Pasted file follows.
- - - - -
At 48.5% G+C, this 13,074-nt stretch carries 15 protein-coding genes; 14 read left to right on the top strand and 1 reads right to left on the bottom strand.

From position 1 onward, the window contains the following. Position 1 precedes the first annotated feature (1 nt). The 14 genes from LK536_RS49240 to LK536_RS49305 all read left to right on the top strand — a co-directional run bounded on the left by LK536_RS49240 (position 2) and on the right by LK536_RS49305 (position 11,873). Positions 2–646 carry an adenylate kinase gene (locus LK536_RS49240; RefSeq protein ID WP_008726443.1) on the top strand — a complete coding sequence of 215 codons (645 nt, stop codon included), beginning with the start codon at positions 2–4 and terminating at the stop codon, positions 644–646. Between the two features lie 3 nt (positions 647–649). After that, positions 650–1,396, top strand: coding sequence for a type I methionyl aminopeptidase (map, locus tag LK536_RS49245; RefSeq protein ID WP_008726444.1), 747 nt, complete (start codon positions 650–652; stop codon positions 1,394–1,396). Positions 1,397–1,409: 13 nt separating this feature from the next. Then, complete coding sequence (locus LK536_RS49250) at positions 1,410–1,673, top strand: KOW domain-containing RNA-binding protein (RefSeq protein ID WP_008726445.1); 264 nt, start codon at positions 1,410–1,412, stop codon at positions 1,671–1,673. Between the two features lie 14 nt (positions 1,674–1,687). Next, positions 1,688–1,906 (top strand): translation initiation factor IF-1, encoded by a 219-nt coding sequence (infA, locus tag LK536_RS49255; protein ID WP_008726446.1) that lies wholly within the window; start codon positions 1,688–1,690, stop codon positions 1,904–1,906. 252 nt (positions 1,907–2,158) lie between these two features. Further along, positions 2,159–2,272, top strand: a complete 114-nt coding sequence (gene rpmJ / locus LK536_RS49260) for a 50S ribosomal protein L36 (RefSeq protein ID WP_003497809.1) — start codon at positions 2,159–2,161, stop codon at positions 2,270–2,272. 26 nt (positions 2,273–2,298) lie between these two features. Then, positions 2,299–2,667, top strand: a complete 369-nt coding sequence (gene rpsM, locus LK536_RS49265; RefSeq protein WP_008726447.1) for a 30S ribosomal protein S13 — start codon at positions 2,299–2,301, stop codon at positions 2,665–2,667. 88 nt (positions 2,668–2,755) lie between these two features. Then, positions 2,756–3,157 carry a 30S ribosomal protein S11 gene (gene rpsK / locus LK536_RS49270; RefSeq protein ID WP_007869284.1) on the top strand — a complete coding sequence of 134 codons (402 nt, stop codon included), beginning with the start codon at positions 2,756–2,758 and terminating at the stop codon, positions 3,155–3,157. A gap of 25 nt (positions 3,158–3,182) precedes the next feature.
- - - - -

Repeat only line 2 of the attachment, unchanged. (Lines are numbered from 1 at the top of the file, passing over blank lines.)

From position 1 onward, the window contains the following. Position 1 precedes the first annotated feature (1 nt). The 14 genes from LK536_RS49240 to LK536_RS49305 all read left to right on the top strand — a co-directional run bounded on the left by LK536_RS49240 (position 2) and on the right by LK536_RS49305 (position 11,873). Positions 2–646 carry an adenylate kinase gene (locus LK536_RS49240; RefSeq protein ID WP_008726443.1) on the top strand — a complete coding sequence of 215 codons (645 nt, stop codon included), beginning with the start codon at positions 2–4 and terminating at the stop codon, positions 644–646. Between the two features lie 3 nt (positions 647–649). After that, positions 650–1,396, top strand: coding sequence for a type I methionyl aminopeptidase (map, locus tag LK536_RS49245; RefSeq protein ID WP_008726444.1), 747 nt, complete (start codon positions 650–652; stop codon positions 1,394–1,396). Positions 1,397–1,409: 13 nt separating this feature from the next. Then, complete coding sequence (locus LK536_RS49250) at positions 1,410–1,673, top strand: KOW domain-containing RNA-binding protein (RefSeq protein ID WP_008726445.1); 264 nt, start codon at positions 1,410–1,412, stop codon at positions 1,671–1,673. Between the two features lie 14 nt (positions 1,674–1,687). Next, positions 1,688–1,906 (top strand): translation initiation factor IF-1, encoded by a 219-nt coding sequence (infA, locus tag LK536_RS49255; protein ID WP_008726446.1) that lies wholly within the window; start codon positions 1,688–1,690, stop codon positions 1,904–1,906. 252 nt (positions 1,907–2,158) lie between these two features. Further along, positions 2,159–2,272, top strand: a complete 114-nt coding sequence (gene rpmJ / locus LK536_RS49260) for a 50S ribosomal protein L36 (RefSeq protein ID WP_003497809.1) — start codon at positions 2,159–2,161, stop codon at positions 2,270–2,272. 26 nt (positions 2,273–2,298) lie between these two features. Then, positions 2,299–2,667, top strand: a complete 369-nt coding sequence (gene rpsM, locus LK536_RS49265; RefSeq protein WP_008726447.1) for a 30S ribosomal protein S13 — start codon at positions 2,299–2,301, stop codon at positions 2,665–2,667. 88 nt (positions 2,668–2,755) lie between these two features. Then, positions 2,756–3,157 carry a 30S ribosomal protein S11 gene (gene rpsK / locus LK536_RS49270; RefSeq protein ID WP_007869284.1) on the top strand — a complete coding sequence of 134 codons (402 nt, stop codon included), beginning with the start codon at positions 2,756–2,758 and terminating at the stop codon, positions 3,155–3,157. A gap of 25 nt (positions 3,158–3,182) precedes the next feature.